During his rise to stardom, Brendan Fraser had become quite the leading man when it came to films in the family and adventure genres. After getting his big break with Disney in Jay Ward's live-action George of the Jungle (1997) and landed in the smash hit movie reboot The Mummy (1999), he had the reputation as a solid bankable star. Which naturally led him back to participating in a film quite similar to that of George of the Jungle (1997). Stepping back into the cartoon live-action genre, Fraser landed the role of Dudley Do-Right (1999), another Jay Ward based cartoon. Sadly, this one didn't have the same appeal. While it does have its moments there are several problems too.
|Brendan Fraser & Sarah Jessica Parker|
The Dudley Do-Right (1969) cartoon was a short lived show that didn't make it past 1 season and was very much similar in plot to that of Popeye. For this feature, it was kept the same where Dudley Do-Right (Brendan Fraser) the protagonist has been working to do his best to outsmart Snidely Whiplash (Alfred Molina), his childhood (now grown up) arch enemy. Together these two old foes square off for the affections of Nell Fenwick (Sarah Jessica Parker) who can't seem to make up her mind as to who is the better individual. As if it was hard to tell. The adaption was written and directed by Hugh Wilson, a veteran of many comedies in the past like Police Academy (1984) and Rhustler's Rhapsody (1985). The difference is, those were original works.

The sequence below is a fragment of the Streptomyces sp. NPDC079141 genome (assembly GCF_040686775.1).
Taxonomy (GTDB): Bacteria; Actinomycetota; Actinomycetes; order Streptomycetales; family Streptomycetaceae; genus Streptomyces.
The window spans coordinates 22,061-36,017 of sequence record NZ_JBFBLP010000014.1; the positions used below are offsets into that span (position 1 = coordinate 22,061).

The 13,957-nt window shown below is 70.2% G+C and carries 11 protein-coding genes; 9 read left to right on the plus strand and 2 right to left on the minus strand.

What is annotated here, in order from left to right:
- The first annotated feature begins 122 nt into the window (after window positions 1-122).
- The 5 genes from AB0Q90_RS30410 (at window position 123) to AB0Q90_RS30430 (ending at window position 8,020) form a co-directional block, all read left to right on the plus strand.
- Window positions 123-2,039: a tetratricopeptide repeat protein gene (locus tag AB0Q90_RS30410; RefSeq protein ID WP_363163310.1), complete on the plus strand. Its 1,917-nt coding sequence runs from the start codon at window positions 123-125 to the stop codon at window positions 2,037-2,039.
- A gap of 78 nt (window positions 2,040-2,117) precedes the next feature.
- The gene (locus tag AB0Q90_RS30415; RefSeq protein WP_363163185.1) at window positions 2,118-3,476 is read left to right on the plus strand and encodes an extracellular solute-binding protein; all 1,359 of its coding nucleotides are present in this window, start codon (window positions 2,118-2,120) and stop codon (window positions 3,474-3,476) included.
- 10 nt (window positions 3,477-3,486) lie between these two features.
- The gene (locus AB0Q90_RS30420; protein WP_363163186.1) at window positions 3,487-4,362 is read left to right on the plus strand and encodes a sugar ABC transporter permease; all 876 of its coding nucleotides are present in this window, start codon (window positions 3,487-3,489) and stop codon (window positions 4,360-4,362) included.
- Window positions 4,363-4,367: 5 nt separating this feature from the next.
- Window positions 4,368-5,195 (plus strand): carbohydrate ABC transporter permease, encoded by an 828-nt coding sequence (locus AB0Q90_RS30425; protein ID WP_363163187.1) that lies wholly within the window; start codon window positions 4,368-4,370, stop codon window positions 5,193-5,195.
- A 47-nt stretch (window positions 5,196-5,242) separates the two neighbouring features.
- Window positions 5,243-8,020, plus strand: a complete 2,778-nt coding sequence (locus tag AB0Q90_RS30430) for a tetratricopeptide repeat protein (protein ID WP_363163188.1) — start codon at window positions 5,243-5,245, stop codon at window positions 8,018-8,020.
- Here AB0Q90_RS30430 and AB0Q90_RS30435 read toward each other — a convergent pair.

Here Wilson seems to struggle between what exactly is necessary and what isn't for a number of components. Right from the start, the movie begins with a Jay Ward Short under the "Fractured Fairy Tales" banner. Unlike George of the Jungle (1997) and even The Adventures of Rocky & Bullwinkle, which began as cartoons and led into the live action feature. Here the cartoon short is comical, but completely unrelated to the feature. What is the point? But that's not the only thing that drags, the pacing tends to feel overly drawn out for needless reasons too. There's a number of scenes where dance numbers take center stage over carrying the plot through. They are well choreographed, but that doesn't take away the pointlessness of having it.
There's also weak character development among the main characters. Nell really doesn't change and neither does Snidely. Really it's just Dudley who is shown this from a hobo played by Eric Idle. And while there are certain aspects to the supporting characters that can be important, most don't move the plot. There's also appearances from Robert Prosky as Nell's father. Alex Rocco plays the Chief of a Native American tribe and Jack Kehler plays one of Snidely's right hand henchmen. Lastly there's Corey Burton who oddly enough sounds like Keith Scott's impression of the narrator from George of the Jungle (1997) and The Adventures of Rocky & Bullwinkle (2000). All in all, the actors act okay. It's just the script that stilts them in making their characters any more likable.
|Don't I look DASHING?!|
Cinematography on the other hand was well shot by Donald E. Thorin, cameraman of Lock Up (1989), Tango & Cash (1989) and Ace Ventura: When Nature Calls (1995). Again, while some scenes were not crucial to have in the picture, they were all competently filmed with a wide angle lens. As for music, Steve Dorff served as composer to the film. And while an official soundtrack nor score was released, the music matches the scenes at hand and the TV show theme is revisited. Out of the three cartoon movies mentioned, The Adventures of Rocky & Bullwinkle (2000) was the only film to get its own score released. So weird.
Points Earned --> 5:10